Robin Lunge’s job title is rather ambitious. As the director of health care reform for Vermont, Lunge must coordinate all the relevant governmental agencies—health, Medicaid, labor, tax, insurance—as Vermont implements the first state-sponsored, single-payer health care plan in the country.
On July 5, just days after she assumed that role, Lunge arrived in Hanover as one of 47 members of the first class in Dartmouth’s Master of Health Care Delivery Science (MHCDS) program, which draws on the expertise of Tuck and The Dartmouth Institute for Health Policy and Clinical Practice.
But this was no academic idyll for Lunge. She’s part of a team of doctors and administrators whose action-learning project—the practical part of the curriculum—is to design the benefits package for Vermont’s new health insurance system.
The Vermont project is one of 10 formed during the first of four residential periods in the MHCDS program. Other teams are working on transforming health care’s focus from treating diseases to promoting health; reducing unnecessary cesarean births; integrating end-of-life services for obstructive lung disease patients and families; and creating a system of care for Iowa’s children and youth.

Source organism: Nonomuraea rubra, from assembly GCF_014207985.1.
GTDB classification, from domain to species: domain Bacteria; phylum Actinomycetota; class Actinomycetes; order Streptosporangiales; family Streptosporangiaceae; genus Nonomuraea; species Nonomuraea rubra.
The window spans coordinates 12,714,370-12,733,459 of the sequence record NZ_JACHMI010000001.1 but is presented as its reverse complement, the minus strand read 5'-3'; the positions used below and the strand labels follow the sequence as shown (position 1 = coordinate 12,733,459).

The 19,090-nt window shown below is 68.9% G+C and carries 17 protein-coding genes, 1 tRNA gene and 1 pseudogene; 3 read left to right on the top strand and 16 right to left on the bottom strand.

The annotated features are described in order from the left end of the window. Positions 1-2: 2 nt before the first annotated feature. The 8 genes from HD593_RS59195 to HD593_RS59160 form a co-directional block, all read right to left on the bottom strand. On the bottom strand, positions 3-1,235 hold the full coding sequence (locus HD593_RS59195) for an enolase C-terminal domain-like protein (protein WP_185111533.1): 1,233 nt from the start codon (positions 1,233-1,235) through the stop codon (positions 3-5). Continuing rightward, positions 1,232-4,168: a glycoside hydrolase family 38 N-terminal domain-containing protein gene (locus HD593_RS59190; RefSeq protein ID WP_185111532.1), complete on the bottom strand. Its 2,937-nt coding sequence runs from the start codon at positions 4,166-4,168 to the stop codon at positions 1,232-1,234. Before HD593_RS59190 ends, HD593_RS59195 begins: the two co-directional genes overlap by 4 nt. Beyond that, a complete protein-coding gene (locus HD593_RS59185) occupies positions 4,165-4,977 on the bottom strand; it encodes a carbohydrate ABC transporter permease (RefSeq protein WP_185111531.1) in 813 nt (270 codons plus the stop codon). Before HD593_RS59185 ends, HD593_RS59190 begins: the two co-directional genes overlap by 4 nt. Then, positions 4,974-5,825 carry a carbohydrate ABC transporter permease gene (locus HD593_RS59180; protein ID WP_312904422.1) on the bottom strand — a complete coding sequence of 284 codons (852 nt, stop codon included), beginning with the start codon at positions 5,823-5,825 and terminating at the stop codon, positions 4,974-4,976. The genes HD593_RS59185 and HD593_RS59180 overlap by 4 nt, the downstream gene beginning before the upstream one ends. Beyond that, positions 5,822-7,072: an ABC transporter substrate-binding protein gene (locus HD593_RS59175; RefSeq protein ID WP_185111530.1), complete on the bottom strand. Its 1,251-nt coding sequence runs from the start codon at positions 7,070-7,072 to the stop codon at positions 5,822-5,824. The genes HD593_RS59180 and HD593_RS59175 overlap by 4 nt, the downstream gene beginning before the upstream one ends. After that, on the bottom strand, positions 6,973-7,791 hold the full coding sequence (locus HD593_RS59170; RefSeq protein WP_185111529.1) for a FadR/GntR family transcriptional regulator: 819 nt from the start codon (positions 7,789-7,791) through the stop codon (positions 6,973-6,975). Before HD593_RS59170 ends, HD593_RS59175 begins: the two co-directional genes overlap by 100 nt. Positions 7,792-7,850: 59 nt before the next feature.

Brian Spence, another member of the Vermont team, is an anesthesiologist at Dartmouth-Hitchcock Medical Center. He became a doctor because he didn’t like seeing people in pain. Spence is excited about designing a benefits package that helps people prevent catastrophic illness through broad, reliable insurance coverage. “There’s an old saying that an ounce of prevention is worth a pound of cure,” he says. “And that’s true.”